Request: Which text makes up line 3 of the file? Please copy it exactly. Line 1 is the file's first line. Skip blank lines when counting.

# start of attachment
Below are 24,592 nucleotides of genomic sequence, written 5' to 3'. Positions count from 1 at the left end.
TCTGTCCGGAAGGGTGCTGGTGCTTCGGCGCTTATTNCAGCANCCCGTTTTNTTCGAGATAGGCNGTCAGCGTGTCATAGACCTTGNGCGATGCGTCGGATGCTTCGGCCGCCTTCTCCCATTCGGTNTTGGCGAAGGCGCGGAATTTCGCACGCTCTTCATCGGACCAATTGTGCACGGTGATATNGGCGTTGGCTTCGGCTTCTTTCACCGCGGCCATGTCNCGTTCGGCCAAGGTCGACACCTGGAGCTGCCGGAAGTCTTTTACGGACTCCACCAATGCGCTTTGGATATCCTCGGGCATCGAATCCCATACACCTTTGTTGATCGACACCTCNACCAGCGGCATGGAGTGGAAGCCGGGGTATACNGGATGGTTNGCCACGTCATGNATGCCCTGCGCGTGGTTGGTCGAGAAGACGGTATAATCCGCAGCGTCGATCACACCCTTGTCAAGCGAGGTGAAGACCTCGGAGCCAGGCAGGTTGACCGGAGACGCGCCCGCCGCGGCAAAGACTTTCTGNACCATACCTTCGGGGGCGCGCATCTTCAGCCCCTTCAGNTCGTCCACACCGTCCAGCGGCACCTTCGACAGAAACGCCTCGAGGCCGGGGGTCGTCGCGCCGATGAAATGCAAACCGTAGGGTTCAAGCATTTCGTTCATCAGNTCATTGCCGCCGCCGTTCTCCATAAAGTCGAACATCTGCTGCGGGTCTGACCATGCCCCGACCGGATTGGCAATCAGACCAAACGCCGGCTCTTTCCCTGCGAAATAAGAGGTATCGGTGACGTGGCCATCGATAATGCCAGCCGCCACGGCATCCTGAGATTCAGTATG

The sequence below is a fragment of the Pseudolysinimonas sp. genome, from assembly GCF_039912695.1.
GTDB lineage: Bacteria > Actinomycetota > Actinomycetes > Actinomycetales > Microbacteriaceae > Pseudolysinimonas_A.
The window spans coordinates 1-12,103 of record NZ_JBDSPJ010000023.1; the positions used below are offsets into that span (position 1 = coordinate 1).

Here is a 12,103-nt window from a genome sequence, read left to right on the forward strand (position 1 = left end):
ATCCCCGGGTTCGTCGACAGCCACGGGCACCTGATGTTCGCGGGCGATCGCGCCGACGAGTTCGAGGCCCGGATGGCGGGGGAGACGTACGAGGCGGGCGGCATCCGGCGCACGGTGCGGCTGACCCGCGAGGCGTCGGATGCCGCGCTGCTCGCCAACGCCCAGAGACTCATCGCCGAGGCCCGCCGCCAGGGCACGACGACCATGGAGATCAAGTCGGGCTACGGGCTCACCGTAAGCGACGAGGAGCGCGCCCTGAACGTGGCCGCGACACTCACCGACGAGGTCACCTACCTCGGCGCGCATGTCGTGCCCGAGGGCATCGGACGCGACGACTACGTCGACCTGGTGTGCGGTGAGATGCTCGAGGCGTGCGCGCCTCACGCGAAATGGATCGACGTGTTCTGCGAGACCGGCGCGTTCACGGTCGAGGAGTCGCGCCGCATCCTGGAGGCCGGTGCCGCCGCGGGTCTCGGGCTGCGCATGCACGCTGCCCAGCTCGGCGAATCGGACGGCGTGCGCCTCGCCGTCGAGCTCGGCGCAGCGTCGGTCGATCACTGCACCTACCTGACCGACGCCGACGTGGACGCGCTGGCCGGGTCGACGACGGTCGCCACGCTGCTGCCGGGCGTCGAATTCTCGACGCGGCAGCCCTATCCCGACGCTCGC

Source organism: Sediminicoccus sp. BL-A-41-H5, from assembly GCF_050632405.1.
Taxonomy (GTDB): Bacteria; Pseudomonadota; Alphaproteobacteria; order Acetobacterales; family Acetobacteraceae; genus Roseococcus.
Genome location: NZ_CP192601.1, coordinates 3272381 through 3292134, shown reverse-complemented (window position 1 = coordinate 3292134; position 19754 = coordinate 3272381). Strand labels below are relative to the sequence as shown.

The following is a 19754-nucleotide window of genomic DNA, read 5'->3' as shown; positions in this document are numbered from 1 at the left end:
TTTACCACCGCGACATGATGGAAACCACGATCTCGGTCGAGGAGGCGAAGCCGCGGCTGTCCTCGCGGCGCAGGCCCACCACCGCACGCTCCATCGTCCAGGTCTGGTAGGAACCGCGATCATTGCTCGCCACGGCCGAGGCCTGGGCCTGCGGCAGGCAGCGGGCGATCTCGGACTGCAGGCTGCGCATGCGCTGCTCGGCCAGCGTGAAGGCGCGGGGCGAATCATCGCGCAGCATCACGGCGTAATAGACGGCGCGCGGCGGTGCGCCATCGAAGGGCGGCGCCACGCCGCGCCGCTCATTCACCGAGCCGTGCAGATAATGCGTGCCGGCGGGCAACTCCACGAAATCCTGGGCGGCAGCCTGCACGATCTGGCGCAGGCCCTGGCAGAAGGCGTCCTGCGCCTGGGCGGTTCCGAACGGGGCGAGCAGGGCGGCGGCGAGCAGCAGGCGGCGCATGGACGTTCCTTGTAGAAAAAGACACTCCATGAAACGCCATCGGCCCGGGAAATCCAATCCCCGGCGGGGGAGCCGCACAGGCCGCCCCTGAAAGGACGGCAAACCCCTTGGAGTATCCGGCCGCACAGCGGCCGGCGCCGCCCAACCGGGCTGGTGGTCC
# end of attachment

The sequence below is a fragment of the Pseudolysinimonas sp. genome, from assembly GCF_039912695.1.